A father-of-five from Stroud was rushed to intensive care with Covid-19 despite testing negative just five days before.
David Martin-Goff, 52, a former patient coordinator at Gloucestershire Royal Hospital, was given a 60 per cent chance of survival by the colleagues he once worked with.
He watched other patients dying around him in the ICU and wondered if he might never see his family again.
“The scariest thing was that I was alone and if anything had happened there was no chance of me saying goodbye, or my children and my wife saying goodbye,” said David.
“I owe the staff my life, I really do. They worked to the bone for everyone in there.
“I cannot compliment them more. They were the family that I was missing.”
David started coughing on December 8 and his wife, Heather, lost her sense of smell. The next day he took a Covid test which came back inconclusive, and on December 11 he took another which came back negative.
“I don’t think the testing is right and this just proves that. I was having symptoms and I was being told I didn’t have Covid and I could go out and I think that’s dangerous.
“I could have been spreading it like wildfire, but I didn’t because I knew myself that I was ill.”
No Covid test is 100 per cent reliable and the results are only relevant to the point in time the test was taken, according to the Government’s website.
By December 14, David said he was coughing so much he was nearly sick, and he was taken to the Gloucester Royal Hospital’s Covid ward with a chest infection and low oxygen.
“I was scared then because it was all becoming real. The place was absolutely packed, it was a bit surreal,” he said.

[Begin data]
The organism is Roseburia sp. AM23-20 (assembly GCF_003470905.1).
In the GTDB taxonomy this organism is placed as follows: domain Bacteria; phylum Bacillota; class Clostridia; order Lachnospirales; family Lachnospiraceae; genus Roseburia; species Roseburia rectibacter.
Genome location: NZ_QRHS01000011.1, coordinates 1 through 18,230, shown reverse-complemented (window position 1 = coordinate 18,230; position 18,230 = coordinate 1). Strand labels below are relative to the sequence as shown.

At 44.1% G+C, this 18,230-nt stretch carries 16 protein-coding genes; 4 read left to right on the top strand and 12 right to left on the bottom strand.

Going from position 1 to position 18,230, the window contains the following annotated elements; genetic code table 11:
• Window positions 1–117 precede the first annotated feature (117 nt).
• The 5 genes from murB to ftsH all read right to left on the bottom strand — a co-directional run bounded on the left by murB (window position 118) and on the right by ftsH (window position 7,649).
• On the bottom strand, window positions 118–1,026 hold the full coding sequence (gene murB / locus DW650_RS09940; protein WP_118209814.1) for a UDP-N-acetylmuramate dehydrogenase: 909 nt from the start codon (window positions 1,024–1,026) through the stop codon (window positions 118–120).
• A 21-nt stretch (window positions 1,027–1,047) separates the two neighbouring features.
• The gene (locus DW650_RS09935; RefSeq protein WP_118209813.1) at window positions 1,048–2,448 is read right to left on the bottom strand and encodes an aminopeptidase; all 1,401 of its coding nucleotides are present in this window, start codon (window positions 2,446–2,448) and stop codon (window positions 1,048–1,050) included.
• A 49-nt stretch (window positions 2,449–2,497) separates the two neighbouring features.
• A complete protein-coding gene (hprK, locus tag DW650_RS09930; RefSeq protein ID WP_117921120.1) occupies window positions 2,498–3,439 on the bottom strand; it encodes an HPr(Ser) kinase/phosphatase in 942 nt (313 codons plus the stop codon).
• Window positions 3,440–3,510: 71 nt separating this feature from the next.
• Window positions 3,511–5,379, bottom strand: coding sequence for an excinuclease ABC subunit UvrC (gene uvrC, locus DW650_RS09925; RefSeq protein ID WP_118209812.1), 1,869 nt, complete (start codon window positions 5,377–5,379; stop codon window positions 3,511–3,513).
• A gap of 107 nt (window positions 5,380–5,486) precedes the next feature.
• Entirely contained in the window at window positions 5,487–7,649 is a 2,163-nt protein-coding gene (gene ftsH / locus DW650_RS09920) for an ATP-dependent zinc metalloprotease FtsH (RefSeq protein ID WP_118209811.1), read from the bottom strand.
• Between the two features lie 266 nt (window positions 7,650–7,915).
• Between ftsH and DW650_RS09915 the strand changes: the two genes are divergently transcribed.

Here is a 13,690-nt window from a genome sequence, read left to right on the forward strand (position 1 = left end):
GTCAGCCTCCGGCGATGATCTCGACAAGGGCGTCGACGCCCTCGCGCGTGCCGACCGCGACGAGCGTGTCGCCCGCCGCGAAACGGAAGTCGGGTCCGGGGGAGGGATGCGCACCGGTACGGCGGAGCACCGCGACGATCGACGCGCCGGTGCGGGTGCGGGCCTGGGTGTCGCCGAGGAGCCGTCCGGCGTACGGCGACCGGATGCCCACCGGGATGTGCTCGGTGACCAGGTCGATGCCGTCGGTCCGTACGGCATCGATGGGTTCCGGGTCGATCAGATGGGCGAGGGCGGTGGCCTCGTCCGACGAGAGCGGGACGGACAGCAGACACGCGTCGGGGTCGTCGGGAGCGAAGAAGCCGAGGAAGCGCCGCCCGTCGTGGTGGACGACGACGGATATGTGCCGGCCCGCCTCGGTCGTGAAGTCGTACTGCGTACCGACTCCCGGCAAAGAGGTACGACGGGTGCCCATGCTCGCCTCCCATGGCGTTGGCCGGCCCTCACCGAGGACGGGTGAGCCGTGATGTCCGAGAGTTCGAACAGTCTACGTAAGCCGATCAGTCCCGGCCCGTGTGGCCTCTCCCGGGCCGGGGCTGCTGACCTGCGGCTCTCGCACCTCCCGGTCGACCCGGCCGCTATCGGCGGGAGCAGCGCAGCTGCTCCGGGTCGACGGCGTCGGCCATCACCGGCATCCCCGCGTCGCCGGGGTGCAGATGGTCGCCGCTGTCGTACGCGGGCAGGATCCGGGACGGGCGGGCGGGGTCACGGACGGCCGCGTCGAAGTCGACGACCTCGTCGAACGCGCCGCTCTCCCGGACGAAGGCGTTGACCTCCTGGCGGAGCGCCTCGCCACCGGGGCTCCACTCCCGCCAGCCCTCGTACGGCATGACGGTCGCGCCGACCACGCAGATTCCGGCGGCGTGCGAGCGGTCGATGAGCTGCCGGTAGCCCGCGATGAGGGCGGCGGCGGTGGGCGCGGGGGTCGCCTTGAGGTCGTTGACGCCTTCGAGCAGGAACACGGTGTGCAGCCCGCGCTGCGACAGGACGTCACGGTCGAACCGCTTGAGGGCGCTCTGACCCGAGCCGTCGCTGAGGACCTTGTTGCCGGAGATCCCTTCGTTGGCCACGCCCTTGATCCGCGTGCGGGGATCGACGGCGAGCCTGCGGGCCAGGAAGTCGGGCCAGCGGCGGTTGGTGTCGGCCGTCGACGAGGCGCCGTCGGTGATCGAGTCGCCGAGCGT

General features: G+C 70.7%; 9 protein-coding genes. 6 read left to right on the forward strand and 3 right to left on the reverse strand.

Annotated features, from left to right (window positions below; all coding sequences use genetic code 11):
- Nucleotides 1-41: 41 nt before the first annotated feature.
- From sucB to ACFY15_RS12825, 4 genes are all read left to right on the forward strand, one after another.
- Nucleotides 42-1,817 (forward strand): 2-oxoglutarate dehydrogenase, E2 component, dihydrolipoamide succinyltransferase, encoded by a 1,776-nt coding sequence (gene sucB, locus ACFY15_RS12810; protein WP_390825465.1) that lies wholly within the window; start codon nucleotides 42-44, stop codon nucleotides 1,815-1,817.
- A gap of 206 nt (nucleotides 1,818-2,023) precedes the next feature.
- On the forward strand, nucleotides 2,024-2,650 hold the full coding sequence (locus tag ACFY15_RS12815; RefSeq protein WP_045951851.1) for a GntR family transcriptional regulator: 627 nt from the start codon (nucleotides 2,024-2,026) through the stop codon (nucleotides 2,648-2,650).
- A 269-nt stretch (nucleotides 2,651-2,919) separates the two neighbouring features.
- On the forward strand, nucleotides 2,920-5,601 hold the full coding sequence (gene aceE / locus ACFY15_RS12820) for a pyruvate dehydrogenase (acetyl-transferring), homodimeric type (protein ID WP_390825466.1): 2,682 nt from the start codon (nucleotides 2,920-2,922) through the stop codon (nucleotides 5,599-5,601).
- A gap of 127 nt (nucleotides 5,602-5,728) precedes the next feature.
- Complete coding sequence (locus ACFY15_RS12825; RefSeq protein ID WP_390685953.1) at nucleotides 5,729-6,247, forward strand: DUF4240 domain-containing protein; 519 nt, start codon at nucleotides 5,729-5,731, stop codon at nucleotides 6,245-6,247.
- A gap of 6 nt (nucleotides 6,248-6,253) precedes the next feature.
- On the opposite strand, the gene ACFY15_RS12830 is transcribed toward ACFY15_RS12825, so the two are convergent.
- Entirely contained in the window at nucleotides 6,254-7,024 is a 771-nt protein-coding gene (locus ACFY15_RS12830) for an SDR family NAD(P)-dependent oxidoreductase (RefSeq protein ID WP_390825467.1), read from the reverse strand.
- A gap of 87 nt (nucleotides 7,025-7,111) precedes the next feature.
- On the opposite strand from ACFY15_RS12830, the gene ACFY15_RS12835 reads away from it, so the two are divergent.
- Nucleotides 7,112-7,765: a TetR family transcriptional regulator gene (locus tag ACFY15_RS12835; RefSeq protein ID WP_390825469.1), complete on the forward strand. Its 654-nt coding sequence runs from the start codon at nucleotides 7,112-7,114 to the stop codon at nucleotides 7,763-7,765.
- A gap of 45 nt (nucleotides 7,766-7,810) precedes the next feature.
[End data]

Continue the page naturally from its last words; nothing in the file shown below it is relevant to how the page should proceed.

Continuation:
Two days later he was phoning his family to say he was being taken to the ICU and might not return.
“I couldn’t stay in the conversation because I was absolutely distraught.
“There’s nothing more that you want from someone than a hug or someone to hold your hand, but I had none of that. I was there on my own.”
Top left: David, top right: his daughter Katie, 25, bottom left: his daughter Gabrielle, 23, and bottom right: Heather
David said four different machines were used to treat his oxygen levels, that he was taking tens of tablets a day and had needles stuck in his arms and hands.
He said two people died in the beds near to him.
David returned to his home in Leonard Stanley and to Heather, who still suffers from long-covid, on Christmas Eve.
“I turned up at the door and we were just overwhelmed at being able to see eachother again. My wife was absolutely distraught that she might not ever see me again.”
Above: David and Heather on her first walk since contracting Covid-19
David has since spoken out about the importance of lockdown and masks, and of his anger at conspiracy theories.
“You’ve got wards of people dying and someone outside saying it’s not real. It bloody is real.”
“It angers me when you see people in Stroud protesting masks or lockdown.”
“This lockdown is what we need. The longer it goes on the better. I know it effects people financially but people can recover money – they can’t come back from death.”